The estate of James Brown has finally been resolved after a 15-year legal fight, and the resolution will see the late soul star’s wishes fulfilled in terms of who gets what and how much.

By Tribune Staff
NASHVILLE, TN — One of the most bitter battles involving a legendary artist’s holdings has finally been resolved. The 15-year legal fight over the estate of James Brown has come to an end. According to an Associated Press report, Brown’s family has reached a settlement in the case.
David Black, an attorney representing Brown’s estate, told the AP that an agreement was reached on July 9, but details of the settlement were not made public.
The Godfather of Soul’s estate, estimated to be worth anywhere from $5 million to more than $100 million, has been embroiled in litigation since his death on Christmas Day 2006, with more than a dozen lawsuits filed over the years. One of the central figures in the proceedings was Brown’s former partner Tomi Rae Hynie, who has claimed to be his fourth and last wife. Hynie, who is the mother of one of Brown’s children, was not named in the singer’s will, and has long argued she is entitled to a portion of the estate due to their marriage.
In June 2020, the South Carolina Supreme Court ruled that Hynie was never legally married to Brown because her previous marriage had not been officially annulled. At the time of Hynie’s marriage to Brown in 2001, she was married to another man who, she later learned, had three wives in his native Pakistan. While Hynie’s lawyers argued that her husband’s other wives made their marriage invalid, the South Carolina Supreme Court ruled that the union had never “been ‘declared void’ by an order of a competent court.”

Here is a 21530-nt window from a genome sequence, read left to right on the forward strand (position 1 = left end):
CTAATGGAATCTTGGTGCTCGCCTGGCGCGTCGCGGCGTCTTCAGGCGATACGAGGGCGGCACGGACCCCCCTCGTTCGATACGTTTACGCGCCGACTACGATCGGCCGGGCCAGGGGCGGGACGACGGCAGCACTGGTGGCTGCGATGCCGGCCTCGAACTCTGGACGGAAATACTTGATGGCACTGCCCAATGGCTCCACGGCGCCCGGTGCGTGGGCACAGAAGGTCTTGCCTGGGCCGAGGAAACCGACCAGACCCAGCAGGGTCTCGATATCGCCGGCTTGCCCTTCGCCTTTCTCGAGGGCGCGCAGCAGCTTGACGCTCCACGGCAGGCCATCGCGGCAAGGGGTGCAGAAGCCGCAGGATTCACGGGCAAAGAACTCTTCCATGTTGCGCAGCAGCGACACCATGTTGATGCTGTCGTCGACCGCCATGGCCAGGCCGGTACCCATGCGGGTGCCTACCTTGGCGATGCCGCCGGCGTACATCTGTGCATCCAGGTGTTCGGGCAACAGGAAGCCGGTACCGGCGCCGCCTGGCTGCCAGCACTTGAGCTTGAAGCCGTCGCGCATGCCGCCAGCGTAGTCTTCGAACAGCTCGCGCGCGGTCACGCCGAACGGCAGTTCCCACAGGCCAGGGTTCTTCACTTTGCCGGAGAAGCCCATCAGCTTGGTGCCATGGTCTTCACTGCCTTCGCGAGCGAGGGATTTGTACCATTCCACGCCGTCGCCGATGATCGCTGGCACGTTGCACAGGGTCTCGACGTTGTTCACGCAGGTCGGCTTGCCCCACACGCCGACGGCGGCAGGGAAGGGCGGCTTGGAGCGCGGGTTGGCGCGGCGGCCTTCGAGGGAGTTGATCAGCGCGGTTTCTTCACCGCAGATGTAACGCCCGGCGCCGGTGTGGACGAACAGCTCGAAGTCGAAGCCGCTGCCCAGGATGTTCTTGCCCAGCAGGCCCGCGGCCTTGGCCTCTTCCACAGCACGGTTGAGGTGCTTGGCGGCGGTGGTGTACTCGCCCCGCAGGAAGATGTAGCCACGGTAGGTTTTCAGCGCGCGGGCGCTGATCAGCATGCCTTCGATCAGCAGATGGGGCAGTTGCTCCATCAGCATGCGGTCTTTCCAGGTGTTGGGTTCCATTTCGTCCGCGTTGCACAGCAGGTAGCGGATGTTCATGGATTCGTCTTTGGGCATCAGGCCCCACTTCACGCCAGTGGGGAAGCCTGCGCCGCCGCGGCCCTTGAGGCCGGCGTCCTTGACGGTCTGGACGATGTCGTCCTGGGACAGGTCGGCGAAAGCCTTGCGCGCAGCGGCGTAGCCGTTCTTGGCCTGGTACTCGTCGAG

In its ruling, the Supreme Court also ordered a lower court to “promptly proceed with the probate of Brown’s estate in accordance with his estate plan,” which outlined a charitable trust to fund scholarships for underprivileged children in South Carolina and Georgia.
“His intent is finally going to be carried out, and it’s going to benefit the children of South Carolina and Georgia,” Dylan Malagrinò, a professor at the Charleston School of Law in South Carolina, told The New York Times last year. “Most people are going to look at that and think that’s a really good outcome.”